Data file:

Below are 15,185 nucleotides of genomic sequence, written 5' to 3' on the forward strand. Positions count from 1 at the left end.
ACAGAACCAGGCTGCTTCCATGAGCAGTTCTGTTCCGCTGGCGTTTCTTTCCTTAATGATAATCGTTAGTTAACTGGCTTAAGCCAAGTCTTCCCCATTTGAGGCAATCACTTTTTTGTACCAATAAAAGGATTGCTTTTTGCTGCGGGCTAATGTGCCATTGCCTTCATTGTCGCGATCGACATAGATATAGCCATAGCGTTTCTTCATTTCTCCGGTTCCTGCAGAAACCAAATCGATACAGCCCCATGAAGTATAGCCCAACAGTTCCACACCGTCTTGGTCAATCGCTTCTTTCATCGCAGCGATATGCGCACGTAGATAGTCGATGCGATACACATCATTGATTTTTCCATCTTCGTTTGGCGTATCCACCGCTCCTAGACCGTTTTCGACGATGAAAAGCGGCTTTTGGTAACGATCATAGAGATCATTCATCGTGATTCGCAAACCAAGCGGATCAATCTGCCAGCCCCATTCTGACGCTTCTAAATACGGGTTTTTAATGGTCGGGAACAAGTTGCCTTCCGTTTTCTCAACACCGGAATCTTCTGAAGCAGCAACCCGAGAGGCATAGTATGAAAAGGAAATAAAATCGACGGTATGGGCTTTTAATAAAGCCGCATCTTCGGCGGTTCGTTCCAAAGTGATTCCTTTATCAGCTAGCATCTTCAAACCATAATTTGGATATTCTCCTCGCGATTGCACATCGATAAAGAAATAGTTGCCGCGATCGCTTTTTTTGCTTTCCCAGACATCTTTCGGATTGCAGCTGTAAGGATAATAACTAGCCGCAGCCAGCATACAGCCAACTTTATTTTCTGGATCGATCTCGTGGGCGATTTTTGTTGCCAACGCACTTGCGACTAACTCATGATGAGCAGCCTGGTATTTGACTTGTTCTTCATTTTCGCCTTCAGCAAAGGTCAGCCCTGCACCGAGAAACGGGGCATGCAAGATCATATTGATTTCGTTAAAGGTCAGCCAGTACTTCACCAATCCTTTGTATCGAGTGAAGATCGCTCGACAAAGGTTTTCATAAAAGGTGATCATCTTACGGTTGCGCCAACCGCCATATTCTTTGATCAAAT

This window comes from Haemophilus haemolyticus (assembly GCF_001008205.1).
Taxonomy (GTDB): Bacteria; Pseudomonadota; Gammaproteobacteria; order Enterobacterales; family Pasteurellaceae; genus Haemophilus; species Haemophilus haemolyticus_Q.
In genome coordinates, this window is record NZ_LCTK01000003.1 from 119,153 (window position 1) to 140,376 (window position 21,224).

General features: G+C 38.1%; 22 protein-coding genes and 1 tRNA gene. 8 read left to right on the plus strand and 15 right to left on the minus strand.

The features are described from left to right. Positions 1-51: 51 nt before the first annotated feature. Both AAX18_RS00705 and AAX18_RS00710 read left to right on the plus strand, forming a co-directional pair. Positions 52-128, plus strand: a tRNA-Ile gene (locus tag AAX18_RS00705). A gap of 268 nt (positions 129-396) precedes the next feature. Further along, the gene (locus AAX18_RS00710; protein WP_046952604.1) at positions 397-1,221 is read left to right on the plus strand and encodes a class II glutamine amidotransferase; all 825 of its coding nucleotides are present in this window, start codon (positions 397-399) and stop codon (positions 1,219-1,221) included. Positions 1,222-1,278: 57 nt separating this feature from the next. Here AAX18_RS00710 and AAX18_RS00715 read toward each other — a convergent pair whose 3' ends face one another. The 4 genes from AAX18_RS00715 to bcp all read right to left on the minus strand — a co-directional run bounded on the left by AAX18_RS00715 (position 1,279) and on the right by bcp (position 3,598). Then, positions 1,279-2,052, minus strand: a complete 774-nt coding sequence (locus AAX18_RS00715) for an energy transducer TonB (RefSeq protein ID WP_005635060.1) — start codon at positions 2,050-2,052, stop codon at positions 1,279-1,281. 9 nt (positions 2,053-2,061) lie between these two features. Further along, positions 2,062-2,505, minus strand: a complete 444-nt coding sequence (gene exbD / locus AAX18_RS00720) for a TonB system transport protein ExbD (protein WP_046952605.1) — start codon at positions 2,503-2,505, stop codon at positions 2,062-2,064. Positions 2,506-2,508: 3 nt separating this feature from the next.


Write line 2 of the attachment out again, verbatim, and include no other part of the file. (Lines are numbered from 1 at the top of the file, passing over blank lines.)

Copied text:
ACAGAACCAGGCTGCTTCCATGAGCAGTTCTGTTCCGCTGGCGTTTCTTTCCTTAATGATAATCGTTAGTTAACTGGCTTAAGCCAAGTCTTCCCCATTTGAGGCAATCACTTTTTTGTACCAATAAAAGGATTGCTTTTTGCTGCGGGCTAATGTGCCATTGCCTTCATTGTCGCGATCGACATAGATATAGCCATAGCGTTTCTTCATTTCTCCGGTTCCTGCAGAAACCAAATCGATACAGCCCCATGAAGTATAGCCCAACAGTTCCACACCGTCTTGGTCAATCGCTTCTTTCATCGCAGCGATATGCGCACGTAGATAGTCGATGCGATACACATCATTGATTTTTCCATCTTCGTTTGGCGTATCCACCGCTCCTAGACCGTTTTCGACGATGAAAAGCGGCTTTTGGTAACGATCATAGAGATCATTCATCGTGATTCGCAAACCAAGCGGATCAATCTGCCAGCCCCATTCTGACGCTTCTAAATACGGGTTTTTAATGGTCGGGAACAAGTTGCCTTCCGTTTTCTCAACACCGGAATCTTCTGAAGCAGCAACCCGAGAGGCATAGTATGAAAAGGAAATAAAATCGACGGTATGGGCTTTTAATAAAGCCGCATCTTCGGCGGTTCGTTCCAAAGTGATTCCTTTATCAGCTAGCATCTTCAAACCATAATTTGGATATTCTCCTCGCGATTGCACATCGATAAAGAAATAGTTGCCGCGATCGCTTTTTTTGCTTTCCCAGACATCTTTCGGATTGCAGCTGTAAGGATAATAACTAGCCGCAGCCAGCATACAGCCAACTTTATTTTCTGGATCGATCTCGTGGGCGATTTTTGTTGCCAACGCACTTGCGACTAACTCATGATGAGCAGCCTGGTATTTGACTTGTTCTTCATTTTCGCCTTCAGCAAAGGTCAGCCCTGCACCGAGAAACGGGGCATGCAAGATCATATTGATTTCGTTAAAGGTCAGCCAGTACTTCACCAATCCTTTGTATCGAGTGAAGATCGCTCGACAAAGGTTTTCATAAAAGGTGATCATCTTACGGTTGCGCCAACCGCCATATTCTTTGATCAAAT